Finding Peace About Your Illness

This is a blog post by Shelley on Chronic Mom.

When you are diagnosed with a chronic illness self care becomes a very important part of your life and your health. You quickly learn to prioritize your physical needs, but it’s easy to forget to prioritize spiritual self care which is crucial for all around wellness. Most people think of spiritual self care encompassing just religion, but it’s more than that. It can mean being more connected to the present, connectingto other people in a meaningful way, connecting with nature, having gratitude, finding purpose and meaning in life, or connecting to a Higher Power.

I’ve long struggled with the spiritual aspects of my life as I tend to be a logical, facts based person. I was raised in a very religious household and for years I wondered what other people were seeing or feeling that I wasn’t. One day I ran across the idea of spiritual languages and it was like a light went on.  Just like people communicate in specific love languages, we also have spiritual languages which we use to communicate with the divine or the universe. There are many different kinds of spiritual languages such as: music, service to others, nature, prayer, meditation, church worship, or teaching. For me in order to take care of myself spiritually I need nature. Nature brings a peace to my soul in ways that attending a church service never has. Filtering out the distractions of life and the obnoxious sounds that come from living in the city and being surrounded by beauty feed my soul.

I currently live in an area with a population of about 6.5 million people, consequently nature can be hard to find. I’m surrounded by concrete, noise, and ugliness and it takes a toll on me. Every so often I’ll notice that I’m feeling out of sorts and trapped because I haven’t sought out nature. The other day I decided I’d had enough and that I needed to spend some time outside not surrounded by houses and people. I tracked down a trail at a local park hoping for some peace and quiet that would allow for contemplation. At first I was less than inspired thanks to the “beware of snakes” sign and the prevalence of flood water, but as I walked along the trail I could feel myself relaxing.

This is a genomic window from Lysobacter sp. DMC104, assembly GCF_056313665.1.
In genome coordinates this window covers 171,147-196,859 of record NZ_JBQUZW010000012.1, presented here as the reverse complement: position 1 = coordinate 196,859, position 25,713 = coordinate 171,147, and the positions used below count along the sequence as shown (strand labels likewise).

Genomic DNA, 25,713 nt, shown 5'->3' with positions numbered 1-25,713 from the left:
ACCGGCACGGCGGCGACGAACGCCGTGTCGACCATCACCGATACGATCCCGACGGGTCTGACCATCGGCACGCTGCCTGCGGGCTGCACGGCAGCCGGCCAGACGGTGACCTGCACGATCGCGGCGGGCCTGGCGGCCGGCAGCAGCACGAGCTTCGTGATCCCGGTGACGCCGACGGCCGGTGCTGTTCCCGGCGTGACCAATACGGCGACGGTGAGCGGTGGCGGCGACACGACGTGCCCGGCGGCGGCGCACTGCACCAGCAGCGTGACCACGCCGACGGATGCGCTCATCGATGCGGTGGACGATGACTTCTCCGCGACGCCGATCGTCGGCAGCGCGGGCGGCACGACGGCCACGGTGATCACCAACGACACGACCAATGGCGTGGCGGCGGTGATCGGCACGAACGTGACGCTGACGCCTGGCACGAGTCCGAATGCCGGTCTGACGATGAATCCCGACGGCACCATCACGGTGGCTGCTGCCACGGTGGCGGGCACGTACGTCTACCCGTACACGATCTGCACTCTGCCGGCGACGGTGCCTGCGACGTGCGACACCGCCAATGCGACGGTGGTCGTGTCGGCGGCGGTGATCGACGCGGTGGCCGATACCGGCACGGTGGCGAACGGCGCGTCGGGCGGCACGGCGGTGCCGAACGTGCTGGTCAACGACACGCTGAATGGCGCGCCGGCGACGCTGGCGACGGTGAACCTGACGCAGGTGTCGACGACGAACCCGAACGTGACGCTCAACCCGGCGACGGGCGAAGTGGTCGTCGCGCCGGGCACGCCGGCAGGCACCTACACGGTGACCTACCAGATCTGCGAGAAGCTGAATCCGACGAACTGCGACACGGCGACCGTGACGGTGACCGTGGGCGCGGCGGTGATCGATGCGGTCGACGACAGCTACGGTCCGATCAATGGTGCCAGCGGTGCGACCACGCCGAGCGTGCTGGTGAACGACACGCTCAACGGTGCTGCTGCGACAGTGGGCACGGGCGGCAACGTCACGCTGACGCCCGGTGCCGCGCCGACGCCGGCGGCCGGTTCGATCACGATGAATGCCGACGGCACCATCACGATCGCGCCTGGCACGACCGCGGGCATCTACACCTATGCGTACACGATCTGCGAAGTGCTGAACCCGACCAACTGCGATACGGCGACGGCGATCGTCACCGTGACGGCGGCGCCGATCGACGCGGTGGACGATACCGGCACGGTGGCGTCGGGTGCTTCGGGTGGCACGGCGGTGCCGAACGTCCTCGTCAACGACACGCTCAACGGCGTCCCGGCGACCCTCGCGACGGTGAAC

There’s nothing like being totally alone and surrounded by beautiful trees and sunshine.  As I wandered around the trails, I couldn’t help but think how happy I was. I felt closer to myself and the universe than I had in a long time.

Looking into the magnificent blue sky I couldn’t help but feel that life is beautiful. The stress of every day living, the pain of my illness, for just a moment it was gone. For a moment I didn’t have to justify my limitations, explain what is wrong with me, or worry about my next doctor appointment. It was just me and the sky, and I felt strengthened. I realized that my life is a story and my illness is just one chapter. I need to not read that chapter over and over again. I need to progress to the next chapter, while still living with what happened in the previous chapters.

Enjoying nature by means of a walking trail almost sounds counterproductive because walking often causes me pain.  However, though I was in more pain for a few days after this, I felt stronger for having connected with myself. The pain became less of a burden and easier to bear because I felt spiritually fulfilled. I felt more peace about my illness and less anger towards the people who misunderstand it.

Self-Care Movement

When I don’t take care of my mental and spiritual health I tend to start getting down on myself. I blame myself for my illness, I feel guilt about all the things I can’t do, or I start wishing for the person that I used to be. However, when I practice self care I find that connecting with nature and using that time to reflect helps me to become more centered. Which is why I am glad that the self care movement is spreading.  The self care movement is seeking to  change perspectives about chronic illness and how to manage it, to celebrate the greatness in ordinary accomplishments that patients face everyday. They seek to do this by highlighting the stories of real patients and the accomplishments they achieve every single day. This movement towards self care helps me to remember that my life is a story, and my illness is only one chapter.